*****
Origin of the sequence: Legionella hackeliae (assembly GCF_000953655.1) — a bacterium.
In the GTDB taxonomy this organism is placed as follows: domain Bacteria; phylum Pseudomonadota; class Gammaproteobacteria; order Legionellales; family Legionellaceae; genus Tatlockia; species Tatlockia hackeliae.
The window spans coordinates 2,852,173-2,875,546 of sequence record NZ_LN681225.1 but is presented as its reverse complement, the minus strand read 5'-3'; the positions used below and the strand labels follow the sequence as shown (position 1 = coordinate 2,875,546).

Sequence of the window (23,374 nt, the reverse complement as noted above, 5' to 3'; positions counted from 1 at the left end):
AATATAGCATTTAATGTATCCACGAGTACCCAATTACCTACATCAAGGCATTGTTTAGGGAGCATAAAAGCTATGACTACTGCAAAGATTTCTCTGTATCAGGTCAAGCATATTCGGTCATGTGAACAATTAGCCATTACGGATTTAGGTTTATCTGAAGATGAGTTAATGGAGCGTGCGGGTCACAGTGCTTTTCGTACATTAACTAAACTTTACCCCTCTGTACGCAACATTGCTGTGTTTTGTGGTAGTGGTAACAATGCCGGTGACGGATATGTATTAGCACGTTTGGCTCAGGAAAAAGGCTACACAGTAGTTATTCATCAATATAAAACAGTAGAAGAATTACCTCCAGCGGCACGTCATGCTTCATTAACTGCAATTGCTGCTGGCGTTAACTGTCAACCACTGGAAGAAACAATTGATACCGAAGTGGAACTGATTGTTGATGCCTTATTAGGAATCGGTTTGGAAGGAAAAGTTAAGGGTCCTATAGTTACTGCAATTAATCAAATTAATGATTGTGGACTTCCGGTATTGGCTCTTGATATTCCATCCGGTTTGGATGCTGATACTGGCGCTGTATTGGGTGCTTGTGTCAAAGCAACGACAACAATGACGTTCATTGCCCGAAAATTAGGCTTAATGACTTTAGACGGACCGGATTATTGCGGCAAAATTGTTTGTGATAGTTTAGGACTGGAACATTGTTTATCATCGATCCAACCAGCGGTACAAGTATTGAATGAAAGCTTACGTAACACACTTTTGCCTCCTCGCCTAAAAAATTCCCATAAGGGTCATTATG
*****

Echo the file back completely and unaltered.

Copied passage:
Origin of the sequence: Legionella hackeliae (assembly GCF_000953655.1) — a bacterium.
In the GTDB taxonomy this organism is placed as follows: domain Bacteria; phylum Pseudomonadota; class Gammaproteobacteria; order Legionellales; family Legionellaceae; genus Tatlockia; species Tatlockia hackeliae.
The window spans coordinates 2,852,173-2,875,546 of sequence record NZ_LN681225.1 but is presented as its reverse complement, the minus strand read 5'-3'; the positions used below and the strand labels follow the sequence as shown (position 1 = coordinate 2,875,546).

Sequence of the window (23,374 nt, the reverse complement as noted above, 5' to 3'; positions counted from 1 at the left end):
AATATAGCATTTAATGTATCCACGAGTACCCAATTACCTACATCAAGGCATTGTTTAGGGAGCATAAAAGCTATGACTACTGCAAAGATTTCTCTGTATCAGGTCAAGCATATTCGGTCATGTGAACAATTAGCCATTACGGATTTAGGTTTATCTGAAGATGAGTTAATGGAGCGTGCGGGTCACAGTGCTTTTCGTACATTAACTAAACTTTACCCCTCTGTACGCAACATTGCTGTGTTTTGTGGTAGTGGTAACAATGCCGGTGACGGATATGTATTAGCACGTTTGGCTCAGGAAAAAGGCTACACAGTAGTTATTCATCAATATAAAACAGTAGAAGAATTACCTCCAGCGGCACGTCATGCTTCATTAACTGCAATTGCTGCTGGCGTTAACTGTCAACCACTGGAAGAAACAATTGATACCGAAGTGGAACTGATTGTTGATGCCTTATTAGGAATCGGTTTGGAAGGAAAAGTTAAGGGTCCTATAGTTACTGCAATTAATCAAATTAATGATTGTGGACTTCCGGTATTGGCTCTTGATATTCCATCCGGTTTGGATGCTGATACTGGCGCTGTATTGGGTGCTTGTGTCAAAGCAACGACAACAATGACGTTCATTGCCCGAAAATTAGGCTTAATGACTTTAGACGGACCGGATTATTGCGGCAAAATTGTTTGTGATAGTTTAGGACTGGAACATTGTTTATCATCGATCCAACCAGCGGTACAAGTATTGAATGAAAGCTTACGTAACACACTTTTGCCTCCTCGCCTAAAAAATTCCCATAAGGGTCATTATG